Are We Testing Wrong for Omicron?

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Some scientists say early infection is missing only in the nasal approach, but the FDA warns against sore throat

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But some scientists say that throat swabs may be more effective at detecting omicrons. Some are asking the FDA and test makers to better study throat swabs, saying that its reliance on nasal swabs may be one reason why the rapid test is less sensitive at detecting omicrons than previous variants. seem.

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Many consumers are also agitated, sometimes after discovering that a throat swab returns a positive test result if not a nasal swab. The #swabyourthroat hashtag is gaining popularity on social media. Some people swell both their nose and throat in hopes of increasing the chances of getting accurate results.

The FDA warned last week that nasal rapid antigen tests should be used as directed take to social media To plead: “Please don’t stick to that #COVID19 test that goes down your throat. Use the swab as directed: Through the nose.”

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The FDA said it has no data to indicate that there is an accurate or appropriate way to conduct a throat swab home test. The agency is also concerned that people could injure themselves by using a sore throat swab because it is more complicated than a nasal swab.

A spokesperson for Abbott Laboratories, which runs Binex Now rapid testing at home, said, “We continue to monitor and evaluate. Our testing is currently indicated for nasal use only.”

The idea that a person can strangle themselves at home for a Covid-19 test is not entirely out of left field. The UK Government supports the approach and is a how-to video Showing people how to do a throat-nose swab combination. Israel is also supporting throat-nose swabbing technology for rapid antigen tests. On Monday, its health ministry recommended that when people take home antigen tests, they should first clean the back of the mouth and then one nostril.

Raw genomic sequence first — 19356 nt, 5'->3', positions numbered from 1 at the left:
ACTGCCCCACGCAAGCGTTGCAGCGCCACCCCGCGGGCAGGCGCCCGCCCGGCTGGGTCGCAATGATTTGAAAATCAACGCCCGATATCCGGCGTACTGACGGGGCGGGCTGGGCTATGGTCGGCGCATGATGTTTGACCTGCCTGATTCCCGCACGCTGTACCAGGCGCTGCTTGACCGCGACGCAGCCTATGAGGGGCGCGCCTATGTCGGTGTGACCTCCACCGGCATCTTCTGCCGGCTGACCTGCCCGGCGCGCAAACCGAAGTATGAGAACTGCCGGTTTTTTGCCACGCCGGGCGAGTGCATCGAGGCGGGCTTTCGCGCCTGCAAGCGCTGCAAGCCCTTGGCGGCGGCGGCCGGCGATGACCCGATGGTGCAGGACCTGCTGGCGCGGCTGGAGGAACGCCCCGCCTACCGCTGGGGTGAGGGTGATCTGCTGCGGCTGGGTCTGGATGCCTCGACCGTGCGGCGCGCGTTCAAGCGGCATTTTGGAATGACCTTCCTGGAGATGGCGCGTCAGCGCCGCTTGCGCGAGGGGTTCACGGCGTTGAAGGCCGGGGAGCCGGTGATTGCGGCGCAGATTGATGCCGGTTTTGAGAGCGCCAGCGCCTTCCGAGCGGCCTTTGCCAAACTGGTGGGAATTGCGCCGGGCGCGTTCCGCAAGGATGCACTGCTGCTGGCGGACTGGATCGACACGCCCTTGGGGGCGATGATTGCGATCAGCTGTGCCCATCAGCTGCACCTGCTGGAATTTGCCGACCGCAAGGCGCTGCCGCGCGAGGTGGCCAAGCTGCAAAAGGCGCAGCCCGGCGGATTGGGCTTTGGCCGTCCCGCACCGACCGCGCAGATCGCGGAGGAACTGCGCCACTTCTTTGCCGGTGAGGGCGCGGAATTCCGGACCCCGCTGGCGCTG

“There is ample evidence that we should really try this swabbing technique like the UK is doing,” says Kellyanne Jetelina, assistant professor of epidemiology at the University of Texas Health Science Center in Houston.

research has suggested That the omicron type can be detected in saliva before it is detected in the nose. Scientists believe the version is first and fastest mimicking the throat; A sore throat is a common first symptom for people infected with Omicron.

Dawn Milton, a professor of environmental and occupational health at the University of Maryland School of Public Health, whose lab’s research has shown that saliva tests can detect COVID-19 before nasal swabs, says that the approach by federal officials is Waiting to support may make the risk disappear. Dr. Milton says he thinks it makes sense to do a rapid test in the throat but says more data is needed from the FDA and test makers.

They say that other covid variants may also appear earlier in saliva than nasal inflammation. But with Omicron, infection develops so quickly that catching it early is more imperative to reduce the risk of transmission, he adds.

The potential downside of a sore throat, Dr. Milton notes that the approach may generate more false positives—telling people they are infected when they are not.

“There is a known risk of false negatives with nosebleeds and an unknown risk of false positives with throat swabs. For now you need to decide for yourself which one is at higher risk for you,” Dr. Milton it is said.

Rapid antigen tests have a very low false positive rate because the FDA requires that such tests have 98% specificity, or a 2% false positive rate.

Michal Caspi Tal, an immunologist who splits his time between Stanford University and the Massachusetts Institute of Technology, has been suffering from a swelling in his and his family’s throat and nose for the past two weeks. She swabs her throat, inside of her mouth and nose with the same swab.

“If we’re not doing active replication in the nose with Omicron, or at least not within the first few days, that could explain exactly why the nasal swabs are coming back negative,” she says. “If we don’t include the throat, we may miss cases of people who are actually contagious at this point in time.”

Write Sumati Reddy at [email protected]


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